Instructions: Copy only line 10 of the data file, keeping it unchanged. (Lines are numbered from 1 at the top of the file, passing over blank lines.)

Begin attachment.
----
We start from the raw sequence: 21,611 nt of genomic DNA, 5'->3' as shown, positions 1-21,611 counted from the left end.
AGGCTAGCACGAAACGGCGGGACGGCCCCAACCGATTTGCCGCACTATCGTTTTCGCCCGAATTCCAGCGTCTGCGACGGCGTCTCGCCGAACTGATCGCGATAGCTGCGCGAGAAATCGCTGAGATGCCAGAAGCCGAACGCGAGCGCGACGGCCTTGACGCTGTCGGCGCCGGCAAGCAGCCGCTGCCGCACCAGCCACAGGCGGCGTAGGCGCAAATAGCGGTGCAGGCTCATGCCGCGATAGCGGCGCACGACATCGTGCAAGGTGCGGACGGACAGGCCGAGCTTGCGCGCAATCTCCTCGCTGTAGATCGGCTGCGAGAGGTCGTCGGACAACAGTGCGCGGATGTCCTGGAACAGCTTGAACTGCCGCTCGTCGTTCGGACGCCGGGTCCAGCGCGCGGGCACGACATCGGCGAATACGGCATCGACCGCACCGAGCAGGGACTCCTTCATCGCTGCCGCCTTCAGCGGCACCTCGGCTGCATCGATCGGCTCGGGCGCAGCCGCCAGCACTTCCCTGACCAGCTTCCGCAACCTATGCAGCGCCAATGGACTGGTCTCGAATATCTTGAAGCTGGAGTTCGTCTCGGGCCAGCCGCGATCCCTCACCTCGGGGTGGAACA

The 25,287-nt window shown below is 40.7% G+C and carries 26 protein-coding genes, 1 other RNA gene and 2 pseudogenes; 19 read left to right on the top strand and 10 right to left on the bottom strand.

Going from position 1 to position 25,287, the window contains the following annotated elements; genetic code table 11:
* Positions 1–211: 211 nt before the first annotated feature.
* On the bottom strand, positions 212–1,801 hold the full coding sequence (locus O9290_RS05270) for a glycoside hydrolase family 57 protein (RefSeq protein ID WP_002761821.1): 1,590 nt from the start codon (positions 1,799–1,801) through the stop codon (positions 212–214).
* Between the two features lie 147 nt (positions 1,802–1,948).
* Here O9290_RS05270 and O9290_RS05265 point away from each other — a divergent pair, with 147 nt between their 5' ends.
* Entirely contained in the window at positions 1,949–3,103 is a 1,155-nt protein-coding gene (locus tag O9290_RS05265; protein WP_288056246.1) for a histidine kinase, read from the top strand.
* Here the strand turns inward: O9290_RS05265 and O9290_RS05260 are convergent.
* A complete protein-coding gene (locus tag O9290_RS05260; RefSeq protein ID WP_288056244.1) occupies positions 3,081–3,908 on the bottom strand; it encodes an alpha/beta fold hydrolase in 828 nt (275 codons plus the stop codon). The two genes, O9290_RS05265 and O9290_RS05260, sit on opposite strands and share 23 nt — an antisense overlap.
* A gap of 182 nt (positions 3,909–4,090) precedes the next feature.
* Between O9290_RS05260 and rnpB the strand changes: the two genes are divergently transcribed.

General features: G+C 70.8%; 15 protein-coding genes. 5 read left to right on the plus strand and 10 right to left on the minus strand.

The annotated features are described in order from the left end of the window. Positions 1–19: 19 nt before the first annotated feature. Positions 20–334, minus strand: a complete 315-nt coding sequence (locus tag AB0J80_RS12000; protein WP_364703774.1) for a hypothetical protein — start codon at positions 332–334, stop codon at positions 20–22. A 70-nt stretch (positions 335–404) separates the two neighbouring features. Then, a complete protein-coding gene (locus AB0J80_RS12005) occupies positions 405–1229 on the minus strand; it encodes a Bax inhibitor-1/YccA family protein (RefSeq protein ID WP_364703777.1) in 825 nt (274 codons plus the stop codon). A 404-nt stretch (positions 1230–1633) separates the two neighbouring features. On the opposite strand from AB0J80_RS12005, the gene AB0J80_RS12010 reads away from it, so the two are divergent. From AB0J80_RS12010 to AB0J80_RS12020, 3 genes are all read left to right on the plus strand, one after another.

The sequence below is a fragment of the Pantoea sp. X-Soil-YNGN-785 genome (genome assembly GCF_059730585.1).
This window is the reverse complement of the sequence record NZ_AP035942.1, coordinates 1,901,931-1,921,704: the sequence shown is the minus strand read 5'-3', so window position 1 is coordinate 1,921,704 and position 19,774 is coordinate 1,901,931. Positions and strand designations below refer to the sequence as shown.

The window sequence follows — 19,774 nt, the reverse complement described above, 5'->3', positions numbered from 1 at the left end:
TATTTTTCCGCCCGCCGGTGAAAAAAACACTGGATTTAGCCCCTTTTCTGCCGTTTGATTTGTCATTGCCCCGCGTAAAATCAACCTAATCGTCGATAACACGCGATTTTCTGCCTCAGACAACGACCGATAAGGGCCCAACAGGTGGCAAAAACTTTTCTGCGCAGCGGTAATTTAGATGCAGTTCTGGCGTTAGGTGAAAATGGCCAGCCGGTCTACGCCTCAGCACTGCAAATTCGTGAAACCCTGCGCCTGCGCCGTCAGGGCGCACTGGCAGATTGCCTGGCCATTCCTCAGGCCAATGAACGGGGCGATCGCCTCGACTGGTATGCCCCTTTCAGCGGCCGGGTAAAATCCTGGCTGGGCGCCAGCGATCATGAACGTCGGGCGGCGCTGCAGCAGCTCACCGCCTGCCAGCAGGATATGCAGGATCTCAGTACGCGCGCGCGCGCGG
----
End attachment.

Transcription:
* Here the strand turns inward: O9290_RS05265 and O9290_RS05260 are convergent.